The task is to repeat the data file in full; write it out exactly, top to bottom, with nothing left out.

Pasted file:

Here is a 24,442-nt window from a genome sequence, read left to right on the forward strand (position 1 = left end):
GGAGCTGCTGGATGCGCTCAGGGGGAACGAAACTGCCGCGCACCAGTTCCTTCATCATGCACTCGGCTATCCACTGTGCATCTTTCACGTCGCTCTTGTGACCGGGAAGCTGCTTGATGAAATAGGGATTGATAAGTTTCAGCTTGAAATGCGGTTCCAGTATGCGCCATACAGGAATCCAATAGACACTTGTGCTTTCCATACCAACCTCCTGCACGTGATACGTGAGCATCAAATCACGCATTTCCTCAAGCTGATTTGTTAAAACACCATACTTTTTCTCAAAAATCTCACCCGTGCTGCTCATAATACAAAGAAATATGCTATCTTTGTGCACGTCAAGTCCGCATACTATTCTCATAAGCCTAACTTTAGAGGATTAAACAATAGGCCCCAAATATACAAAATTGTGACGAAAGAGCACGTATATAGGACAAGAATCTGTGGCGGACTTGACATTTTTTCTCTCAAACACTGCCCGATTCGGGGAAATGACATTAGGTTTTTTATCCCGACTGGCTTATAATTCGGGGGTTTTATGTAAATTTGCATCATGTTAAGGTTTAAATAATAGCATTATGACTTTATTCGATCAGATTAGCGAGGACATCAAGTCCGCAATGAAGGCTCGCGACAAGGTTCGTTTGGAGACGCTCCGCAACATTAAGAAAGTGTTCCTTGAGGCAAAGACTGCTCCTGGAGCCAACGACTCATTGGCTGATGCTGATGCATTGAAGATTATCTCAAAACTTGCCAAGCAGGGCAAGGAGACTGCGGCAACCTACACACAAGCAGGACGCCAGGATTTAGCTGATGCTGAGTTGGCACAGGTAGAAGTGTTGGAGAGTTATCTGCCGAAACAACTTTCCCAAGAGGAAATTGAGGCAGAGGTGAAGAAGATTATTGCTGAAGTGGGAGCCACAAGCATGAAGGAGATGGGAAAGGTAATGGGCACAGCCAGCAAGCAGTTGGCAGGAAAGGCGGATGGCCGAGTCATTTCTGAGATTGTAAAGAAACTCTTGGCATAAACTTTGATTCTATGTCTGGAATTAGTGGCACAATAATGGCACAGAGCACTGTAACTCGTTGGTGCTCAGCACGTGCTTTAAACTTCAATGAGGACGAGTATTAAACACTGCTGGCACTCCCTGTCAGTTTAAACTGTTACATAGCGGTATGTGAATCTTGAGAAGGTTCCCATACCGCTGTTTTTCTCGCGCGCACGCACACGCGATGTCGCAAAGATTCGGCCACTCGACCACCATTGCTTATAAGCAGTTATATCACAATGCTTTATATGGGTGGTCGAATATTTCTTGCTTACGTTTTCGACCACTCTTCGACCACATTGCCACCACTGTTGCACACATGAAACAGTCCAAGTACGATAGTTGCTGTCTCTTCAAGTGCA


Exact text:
Here is a 24,442-nt window from a genome sequence, read left to right on the forward strand (position 1 = left end):
GGAGCTGCTGGATGCGCTCAGGGGGAACGAAACTGCCGCGCACCAGTTCCTTCATCATGCACTCGGCTATCCACTGTGCATCTTTCACGTCGCTCTTGTGACCGGGAAGCTGCTTGATGAAATAGGGATTGATAAGTTTCAGCTTGAAATGCGGTTCCAGTATGCGCCATACAGGAATCCAATAGACACTTGTGCTTTCCATACCAACCTCCTGCACGTGATACGTGAGCATCAAATCACGCATTTCCTCAAGCTGATTTGTTAAAACACCATACTTTTTCTCAAAAATCTCACCCGTGCTGCTCATAATACAAAGAAATATGCTATCTTTGTGCACGTCAAGTCCGCATACTATTCTCATAAGCCTAACTTTAGAGGATTAAACAATAGGCCCCAAATATACAAAATTGTGACGAAAGAGCACGTATATAGGACAAGAATCTGTGGCGGACTTGACATTTTTTCTCTCAAACACTGCCCGATTCGGGGAAATGACATTAGGTTTTTTATCCCGACTGGCTTATAATTCGGGGGTTTTATGTAAATTTGCATCATGTTAAGGTTTAAATAATAGCATTATGACTTTATTCGATCAGATTAGCGAGGACATCAAGTCCGCAATGAAGGCTCGCGACAAGGTTCGTTTGGAGACGCTCCGCAACATTAAGAAAGTGTTCCTTGAGGCAAAGACTGCTCCTGGAGCCAACGACTCATTGGCTGATGCTGATGCATTGAAGATTATCTCAAAACTTGCCAAGCAGGGCAAGGAGACTGCGGCAACCTACACACAAGCAGGACGCCAGGATTTAGCTGATGCTGAGTTGGCACAGGTAGAAGTGTTGGAGAGTTATCTGCCGAAACAACTTTCCCAAGAGGAAATTGAGGCAGAGGTGAAGAAGATTATTGCTGAAGTGGGAGCCACAAGCATGAAGGAGATGGGAAAGGTAATGGGCACAGCCAGCAAGCAGTTGGCAGGAAAGGCGGATGGCCGAGTCATTTCTGAGATTGTAAAGAAACTCTTGGCATAAACTTTGATTCTATGTCTGGAATTAGTGGCACAATAATGGCACAGAGCACTGTAACTCGTTGGTGCTCAGCACGTGCTTTAAACTTCAATGAGGACGAGTATTAAACACTGCTGGCACTCCCTGTCAGTTTAAACTGTTACATAGCGGTATGTGAATCTTGAGAAGGTTCCCATACCGCTGTTTTTCTCGCGCGCACGCACACGCGATGTCGCAAAGATTCGGCCACTCGACCACCATTGCTTATAAGCAGTTATATCACAATGCTTTATATGGGTGGTCGAATATTTCTTGCTTACGTTTTCGACCACTCTTCGACCACATTGCCACCACTGTTGCACACATGAAACAGTCCAAGTACGATAGTTGCTGTCTCTTCAAGTGCA